Precis Writing



Precis Writing :



Read the following passages and answer the questions that follow.

Sita went to her grandfather and sat down beside him.

‘When you are hungry, tell me,’ she said, ‘and I will make the bread.’

‘Is your grandmother asleep?’

‘Yes. But she will wake soon. The pain is deep.’ The old man stared across the river, at the dark green of the forest, at the leaden sky, and said, ‘If she is not better by morning, I will take her to the hospital, in Shahgunj. They will know how to make her well. You may be on your own for two or three days. You have been on your own before.’

Sita nodded gravely. She had been alone before…but not in the middle of the rains with the river so high. But she knew that someone must stay behind.

She wanted Grandmother to get well and she knew only Grandfather could take the small boat across the river when the current was so strong. Sita was not afraid of being left alone but she did not like the look of the river.

That evening it began to rain again. Big pellets of rain were scarring the surface of the river. But it was warm rain and Sita could move about in it. She was not afraid of getting wet. She rather liked it. In the previous month, when the monsoon showers had arrived, washing the dusty leaves of the trees and bringing up the good smell of the earth, she had exulted in it and she had run about shouting for joy. She was used to it now, even a little tired of the rain. But she did not mind getting wet. It was steamy indoors and her thin dress would soon dry in the heat of the kitchen fire.

She walked about barefooted, bare legged. She was very sure on her feet. Her toes had grown accustomed to gripping all kinds of rocks, slippery or sharp, and though thin, she was surprisingly strong.

Brown hair streaming across her face. Black eyes. Slim brown arms. A scar on her thigh, when she was small, visiting her mother’s village, a hyena had entered the house where she was sleeping, fastened on to her leg and tried to drag her away but her screams had roused the villagers and the hyena had run off.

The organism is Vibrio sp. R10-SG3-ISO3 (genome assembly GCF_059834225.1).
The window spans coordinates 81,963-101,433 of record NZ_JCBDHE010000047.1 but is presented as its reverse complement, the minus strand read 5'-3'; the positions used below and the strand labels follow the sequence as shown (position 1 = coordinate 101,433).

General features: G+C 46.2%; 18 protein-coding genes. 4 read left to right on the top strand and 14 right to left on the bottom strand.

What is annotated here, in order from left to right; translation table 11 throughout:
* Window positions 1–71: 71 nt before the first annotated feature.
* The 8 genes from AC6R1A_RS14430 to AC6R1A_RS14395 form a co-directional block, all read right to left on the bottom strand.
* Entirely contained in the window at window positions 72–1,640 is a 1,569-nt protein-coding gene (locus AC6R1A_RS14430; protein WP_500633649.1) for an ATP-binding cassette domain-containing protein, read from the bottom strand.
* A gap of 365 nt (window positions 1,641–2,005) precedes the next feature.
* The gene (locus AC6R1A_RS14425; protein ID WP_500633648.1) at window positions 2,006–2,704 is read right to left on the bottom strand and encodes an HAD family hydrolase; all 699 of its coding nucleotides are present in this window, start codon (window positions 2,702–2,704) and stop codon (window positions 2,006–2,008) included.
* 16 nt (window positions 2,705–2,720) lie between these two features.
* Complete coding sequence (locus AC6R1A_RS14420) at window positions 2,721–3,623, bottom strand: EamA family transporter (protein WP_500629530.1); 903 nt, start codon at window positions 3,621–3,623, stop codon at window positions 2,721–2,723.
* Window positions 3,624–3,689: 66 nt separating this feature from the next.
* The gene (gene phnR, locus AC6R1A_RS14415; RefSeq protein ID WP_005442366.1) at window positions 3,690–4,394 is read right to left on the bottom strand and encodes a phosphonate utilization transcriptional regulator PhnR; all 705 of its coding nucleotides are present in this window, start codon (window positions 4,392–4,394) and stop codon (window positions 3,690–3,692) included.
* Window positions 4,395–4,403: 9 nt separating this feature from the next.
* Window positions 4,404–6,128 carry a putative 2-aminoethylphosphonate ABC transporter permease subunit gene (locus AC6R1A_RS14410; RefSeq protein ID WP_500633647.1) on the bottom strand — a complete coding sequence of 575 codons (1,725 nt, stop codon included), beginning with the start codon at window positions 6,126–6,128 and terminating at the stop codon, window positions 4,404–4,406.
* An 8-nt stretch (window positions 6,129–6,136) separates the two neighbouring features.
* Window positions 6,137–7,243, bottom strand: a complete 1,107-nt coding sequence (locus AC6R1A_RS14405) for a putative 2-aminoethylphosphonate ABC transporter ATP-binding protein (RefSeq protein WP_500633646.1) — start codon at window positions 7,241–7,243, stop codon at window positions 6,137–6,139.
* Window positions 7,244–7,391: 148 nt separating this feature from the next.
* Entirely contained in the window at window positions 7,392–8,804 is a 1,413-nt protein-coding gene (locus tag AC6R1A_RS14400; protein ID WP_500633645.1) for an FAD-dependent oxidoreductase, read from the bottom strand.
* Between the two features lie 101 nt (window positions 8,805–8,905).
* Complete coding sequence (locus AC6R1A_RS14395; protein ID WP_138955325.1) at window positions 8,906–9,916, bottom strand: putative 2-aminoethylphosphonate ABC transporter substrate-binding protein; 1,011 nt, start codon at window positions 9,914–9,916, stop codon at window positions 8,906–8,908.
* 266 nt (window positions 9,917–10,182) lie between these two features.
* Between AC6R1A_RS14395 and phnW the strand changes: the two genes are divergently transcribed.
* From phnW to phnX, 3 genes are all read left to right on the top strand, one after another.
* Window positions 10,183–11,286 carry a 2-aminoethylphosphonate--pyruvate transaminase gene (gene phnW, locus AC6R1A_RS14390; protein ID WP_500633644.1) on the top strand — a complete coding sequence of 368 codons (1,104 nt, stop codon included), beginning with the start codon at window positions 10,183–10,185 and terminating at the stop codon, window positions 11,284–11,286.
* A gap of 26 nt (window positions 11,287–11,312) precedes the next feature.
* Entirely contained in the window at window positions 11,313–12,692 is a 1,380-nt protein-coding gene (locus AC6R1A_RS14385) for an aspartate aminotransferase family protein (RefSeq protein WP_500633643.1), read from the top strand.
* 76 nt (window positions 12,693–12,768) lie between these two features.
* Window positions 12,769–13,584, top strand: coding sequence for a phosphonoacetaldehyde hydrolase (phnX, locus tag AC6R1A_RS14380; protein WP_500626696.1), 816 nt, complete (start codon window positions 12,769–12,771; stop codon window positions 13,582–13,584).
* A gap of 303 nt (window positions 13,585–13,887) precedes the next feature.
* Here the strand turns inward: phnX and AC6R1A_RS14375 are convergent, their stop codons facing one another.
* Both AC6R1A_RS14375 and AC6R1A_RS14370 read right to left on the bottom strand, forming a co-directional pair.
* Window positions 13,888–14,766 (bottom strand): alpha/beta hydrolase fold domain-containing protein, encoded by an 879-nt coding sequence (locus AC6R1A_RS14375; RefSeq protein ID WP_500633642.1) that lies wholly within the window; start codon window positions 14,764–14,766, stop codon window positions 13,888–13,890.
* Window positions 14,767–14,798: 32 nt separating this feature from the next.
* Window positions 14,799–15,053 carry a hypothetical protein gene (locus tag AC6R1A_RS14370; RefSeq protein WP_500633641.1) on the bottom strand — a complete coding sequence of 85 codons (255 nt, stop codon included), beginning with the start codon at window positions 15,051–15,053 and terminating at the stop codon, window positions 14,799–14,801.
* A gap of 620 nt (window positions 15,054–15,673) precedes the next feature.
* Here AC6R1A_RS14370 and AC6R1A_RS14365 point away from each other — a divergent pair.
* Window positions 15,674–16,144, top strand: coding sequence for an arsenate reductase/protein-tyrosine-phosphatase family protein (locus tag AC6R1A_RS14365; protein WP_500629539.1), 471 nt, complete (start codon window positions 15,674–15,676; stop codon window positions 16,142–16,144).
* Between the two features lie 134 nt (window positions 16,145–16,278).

She moved about in the pouring rain, chasing the hens into a shelter behind the hut. A harmless brown snake, flooded out of its hole, was moving across the open ground. Sita took a stick, picked the snake up with it, and dropped it behind a cluster of rocks. She had no quarrel with snakes. They kept down the frogs and the rats. She wondered how the rats had first come to the island - probably in someone’s boat or in a sack of grain.

She disliked the huge black scorpions who left their waterlogged dwellings and tried to take shelter in the hut. It was so easy to step on one and the sting could be very painful. She had been bitten by a scorpion the previous monsoon and for a day and a night. She had known fever and great pain. Sita had never killed living creatures but now, whenever she found a scorpion, she crushed it with a rock! When, finally, she went indoors, she was hungry. She ate some parched gram and warmed up some goat’s milk.

Grandmother woke once and asked for water, and Grandfather held the brass tumbler to her lips. The roof was leaking and a small puddle formed on the floor. Grandfather kept the kerosene lamps alight. They did not need the light but somehow it made them feel safer. It rained all night.

What kind of a girl is Sita? Describe in sixty words.

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